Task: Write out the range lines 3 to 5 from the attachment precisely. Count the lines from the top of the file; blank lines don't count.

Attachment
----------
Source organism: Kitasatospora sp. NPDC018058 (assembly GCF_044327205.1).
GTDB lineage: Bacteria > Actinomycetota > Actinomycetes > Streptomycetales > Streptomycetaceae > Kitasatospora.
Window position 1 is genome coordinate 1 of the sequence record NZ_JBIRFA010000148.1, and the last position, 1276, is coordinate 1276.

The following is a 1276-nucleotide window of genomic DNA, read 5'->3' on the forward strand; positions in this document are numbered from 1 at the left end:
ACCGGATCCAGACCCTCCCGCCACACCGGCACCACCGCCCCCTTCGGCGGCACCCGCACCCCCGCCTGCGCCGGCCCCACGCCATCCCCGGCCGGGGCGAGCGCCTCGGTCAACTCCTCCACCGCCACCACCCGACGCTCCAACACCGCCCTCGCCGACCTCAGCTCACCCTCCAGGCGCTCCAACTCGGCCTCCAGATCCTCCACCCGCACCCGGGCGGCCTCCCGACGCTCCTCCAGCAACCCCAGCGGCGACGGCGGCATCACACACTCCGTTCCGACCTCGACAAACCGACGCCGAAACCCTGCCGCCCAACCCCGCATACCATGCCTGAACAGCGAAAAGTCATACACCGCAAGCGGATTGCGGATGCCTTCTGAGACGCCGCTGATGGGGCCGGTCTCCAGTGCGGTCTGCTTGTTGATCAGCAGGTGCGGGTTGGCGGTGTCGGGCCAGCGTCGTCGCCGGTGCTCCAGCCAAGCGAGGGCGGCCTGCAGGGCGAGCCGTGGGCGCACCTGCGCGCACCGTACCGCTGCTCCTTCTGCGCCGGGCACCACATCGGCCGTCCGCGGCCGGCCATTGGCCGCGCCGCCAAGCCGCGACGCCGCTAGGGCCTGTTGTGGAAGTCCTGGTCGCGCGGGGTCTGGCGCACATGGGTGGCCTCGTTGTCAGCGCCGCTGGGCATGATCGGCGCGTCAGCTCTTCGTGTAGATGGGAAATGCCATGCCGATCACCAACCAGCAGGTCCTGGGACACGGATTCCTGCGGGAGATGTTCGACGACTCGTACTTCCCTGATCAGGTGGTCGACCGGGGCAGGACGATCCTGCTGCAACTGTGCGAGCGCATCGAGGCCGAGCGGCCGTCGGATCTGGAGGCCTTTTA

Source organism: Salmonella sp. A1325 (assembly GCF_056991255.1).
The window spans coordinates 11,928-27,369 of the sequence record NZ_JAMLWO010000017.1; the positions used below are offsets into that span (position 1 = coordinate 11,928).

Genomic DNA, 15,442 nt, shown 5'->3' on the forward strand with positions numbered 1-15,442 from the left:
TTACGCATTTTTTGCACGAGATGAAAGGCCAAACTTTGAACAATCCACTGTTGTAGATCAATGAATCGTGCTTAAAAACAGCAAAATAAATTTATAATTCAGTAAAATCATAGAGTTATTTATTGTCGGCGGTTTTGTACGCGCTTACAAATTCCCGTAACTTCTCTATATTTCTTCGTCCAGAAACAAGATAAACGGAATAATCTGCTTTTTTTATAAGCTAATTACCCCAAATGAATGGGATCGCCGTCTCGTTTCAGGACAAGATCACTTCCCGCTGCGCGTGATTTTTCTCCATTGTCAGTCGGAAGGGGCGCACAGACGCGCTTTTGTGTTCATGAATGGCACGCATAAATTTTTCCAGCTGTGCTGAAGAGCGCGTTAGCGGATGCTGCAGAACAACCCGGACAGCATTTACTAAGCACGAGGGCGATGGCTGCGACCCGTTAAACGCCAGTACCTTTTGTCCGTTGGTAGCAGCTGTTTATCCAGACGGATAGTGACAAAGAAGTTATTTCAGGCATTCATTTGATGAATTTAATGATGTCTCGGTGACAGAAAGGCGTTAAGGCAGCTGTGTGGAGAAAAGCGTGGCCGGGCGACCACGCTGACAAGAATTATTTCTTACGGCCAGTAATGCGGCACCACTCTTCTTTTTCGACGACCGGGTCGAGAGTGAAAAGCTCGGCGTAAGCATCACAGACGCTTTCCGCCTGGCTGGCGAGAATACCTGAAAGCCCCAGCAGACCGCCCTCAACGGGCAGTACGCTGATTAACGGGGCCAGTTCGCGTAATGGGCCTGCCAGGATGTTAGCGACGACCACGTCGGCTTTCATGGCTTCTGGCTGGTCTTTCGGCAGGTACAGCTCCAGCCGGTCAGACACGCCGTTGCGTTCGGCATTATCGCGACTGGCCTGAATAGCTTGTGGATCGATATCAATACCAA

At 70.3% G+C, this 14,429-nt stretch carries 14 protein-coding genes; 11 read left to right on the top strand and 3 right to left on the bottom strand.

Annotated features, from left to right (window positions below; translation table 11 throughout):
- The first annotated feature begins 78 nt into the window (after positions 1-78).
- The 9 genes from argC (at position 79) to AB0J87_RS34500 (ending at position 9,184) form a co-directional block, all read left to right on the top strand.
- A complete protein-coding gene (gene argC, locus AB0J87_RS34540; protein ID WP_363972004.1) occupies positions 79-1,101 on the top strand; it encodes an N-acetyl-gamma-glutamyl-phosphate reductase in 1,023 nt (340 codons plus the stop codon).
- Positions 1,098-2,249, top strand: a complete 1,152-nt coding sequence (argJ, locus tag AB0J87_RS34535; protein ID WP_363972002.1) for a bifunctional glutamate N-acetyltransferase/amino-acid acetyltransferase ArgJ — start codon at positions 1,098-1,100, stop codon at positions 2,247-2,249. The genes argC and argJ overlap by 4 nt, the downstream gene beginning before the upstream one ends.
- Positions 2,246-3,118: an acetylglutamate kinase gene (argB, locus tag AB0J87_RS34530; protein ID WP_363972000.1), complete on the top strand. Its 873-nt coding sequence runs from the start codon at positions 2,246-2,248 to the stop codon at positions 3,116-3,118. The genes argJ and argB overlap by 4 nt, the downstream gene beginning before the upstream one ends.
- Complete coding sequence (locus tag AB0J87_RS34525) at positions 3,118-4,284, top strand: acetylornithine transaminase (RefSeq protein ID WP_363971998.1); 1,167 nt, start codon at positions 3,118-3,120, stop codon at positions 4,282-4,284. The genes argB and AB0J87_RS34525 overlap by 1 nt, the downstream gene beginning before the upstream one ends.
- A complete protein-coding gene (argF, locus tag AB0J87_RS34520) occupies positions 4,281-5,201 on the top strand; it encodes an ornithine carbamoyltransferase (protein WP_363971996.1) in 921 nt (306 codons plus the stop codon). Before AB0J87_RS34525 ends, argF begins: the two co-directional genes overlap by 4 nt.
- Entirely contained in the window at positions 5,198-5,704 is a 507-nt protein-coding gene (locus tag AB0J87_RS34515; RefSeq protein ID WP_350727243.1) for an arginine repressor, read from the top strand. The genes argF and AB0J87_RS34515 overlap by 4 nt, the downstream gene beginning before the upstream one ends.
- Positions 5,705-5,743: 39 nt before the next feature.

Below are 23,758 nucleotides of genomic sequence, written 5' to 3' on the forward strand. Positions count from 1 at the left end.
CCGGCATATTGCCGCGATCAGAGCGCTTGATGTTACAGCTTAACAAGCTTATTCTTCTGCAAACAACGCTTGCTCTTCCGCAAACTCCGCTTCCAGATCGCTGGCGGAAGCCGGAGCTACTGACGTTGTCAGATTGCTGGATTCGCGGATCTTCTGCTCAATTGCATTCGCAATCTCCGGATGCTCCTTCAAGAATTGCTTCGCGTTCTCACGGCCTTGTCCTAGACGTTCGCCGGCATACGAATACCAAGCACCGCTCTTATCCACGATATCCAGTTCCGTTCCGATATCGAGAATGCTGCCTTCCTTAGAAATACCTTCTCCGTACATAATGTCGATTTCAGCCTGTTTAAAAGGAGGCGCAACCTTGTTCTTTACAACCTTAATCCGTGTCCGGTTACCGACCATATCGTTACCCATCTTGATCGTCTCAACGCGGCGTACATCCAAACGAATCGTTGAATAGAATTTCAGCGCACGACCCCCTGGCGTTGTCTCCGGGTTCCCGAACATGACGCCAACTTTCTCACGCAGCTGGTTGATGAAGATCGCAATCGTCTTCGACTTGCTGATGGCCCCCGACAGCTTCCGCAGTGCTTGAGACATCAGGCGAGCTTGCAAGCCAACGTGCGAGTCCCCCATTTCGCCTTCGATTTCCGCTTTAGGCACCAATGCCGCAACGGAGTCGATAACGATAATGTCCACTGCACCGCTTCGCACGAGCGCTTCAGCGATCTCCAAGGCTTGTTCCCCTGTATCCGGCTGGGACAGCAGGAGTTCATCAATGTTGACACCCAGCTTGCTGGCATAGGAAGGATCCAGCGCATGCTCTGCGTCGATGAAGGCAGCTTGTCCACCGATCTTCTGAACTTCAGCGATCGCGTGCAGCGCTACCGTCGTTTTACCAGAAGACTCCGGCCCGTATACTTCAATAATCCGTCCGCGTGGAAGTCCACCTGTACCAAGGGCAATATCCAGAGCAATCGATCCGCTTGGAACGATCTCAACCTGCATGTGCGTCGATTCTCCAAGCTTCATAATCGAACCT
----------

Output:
Window position 1 is genome coordinate 1 of the sequence record NZ_JBIRFA010000148.1, and the last position, 1276, is coordinate 1276.

The following is a 1276-nucleotide window of genomic DNA, read 5'->3' on the forward strand; positions in this document are numbered from 1 at the left end:
ACCGGATCCAGACCCTCCCGCCACACCGGCACCACCGCCCCCTTCGGCGGCACCCGCACCCCCGCCTGCGCCGGCCCCACGCCATCCCCGGCCGGGGCGAGCGCCTCGGTCAACTCCTCCACCGCCACCACCCGACGCTCCAACACCGCCCTCGCCGACCTCAGCTCACCCTCCAGGCGCTCCAACTCGGCCTCCAGATCCTCCACCCGCACCCGGGCGGCCTCCCGACGCTCCTCCAGCAACCCCAGCGGCGACGGCGGCATCACACACTCCGTTCCGACCTCGACAAACCGACGCCGAAACCCTGCCGCCCAACCCCGCATACCATGCCTGAACAGCGAAAAGTCATACACCGCAAGCGGATTGCGGATGCCTTCTGAGACGCCGCTGATGGGGCCGGTCTCCAGTGCGGTCTGCTTGTTGATCAGCAGGTGCGGGTTGGCGGTGTCGGGCCAGCGTCGTCGCCGGTGCTCCAGCCAAGCGAGGGCGGCCTGCAGGGCGAGCCGTGGGCGCACCTGCGCGCACCGTACCGCTGCTCCTTCTGCGCCGGGCACCACATCGGCCGTCCGCGGCCGGCCATTGGCCGCGCCGCCAAGCCGCGACGCCGCTAGGGCCTGTTGTGGAAGTCCTGGTCGCGCGGGGTCTGGCGCACATGGGTGGCCTCGTTGTCAGCGCCGCTGGGCATGATCGGCGCGTCAGCTCTTCGTGTAGATGGGAAATGCCATGCCGATCACCAACCAGCAGGTCCTGGGACACGGATTCCTGCGGGAGATGTTCGACGACTCGTACTTCCCTGATCAGGTGGTCGACCGGGGCAGGACGATCCTGCTGCAACTGTGCGAGCGCATCGAGGCCGAGCGGCCGTCGGATCTGGAGGCCTTTTA